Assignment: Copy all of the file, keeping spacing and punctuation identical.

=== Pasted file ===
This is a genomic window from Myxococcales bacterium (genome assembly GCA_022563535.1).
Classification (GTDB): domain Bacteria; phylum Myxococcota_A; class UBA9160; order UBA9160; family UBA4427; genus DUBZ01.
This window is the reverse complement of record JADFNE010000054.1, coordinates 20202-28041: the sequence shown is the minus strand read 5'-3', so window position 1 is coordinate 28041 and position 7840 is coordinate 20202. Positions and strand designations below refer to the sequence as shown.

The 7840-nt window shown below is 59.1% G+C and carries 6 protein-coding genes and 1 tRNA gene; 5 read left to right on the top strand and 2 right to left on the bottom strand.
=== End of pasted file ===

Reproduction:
This is a genomic window from Myxococcales bacterium (genome assembly GCA_022563535.1).
Classification (GTDB): domain Bacteria; phylum Myxococcota_A; class UBA9160; order UBA9160; family UBA4427; genus DUBZ01.
This window is the reverse complement of record JADFNE010000054.1, coordinates 20202-28041: the sequence shown is the minus strand read 5'-3', so window position 1 is coordinate 28041 and position 7840 is coordinate 20202. Positions and strand designations below refer to the sequence as shown.

The 7840-nt window shown below is 59.1% G+C and carries 6 protein-coding genes and 1 tRNA gene; 5 read left to right on the top strand and 2 right to left on the bottom strand.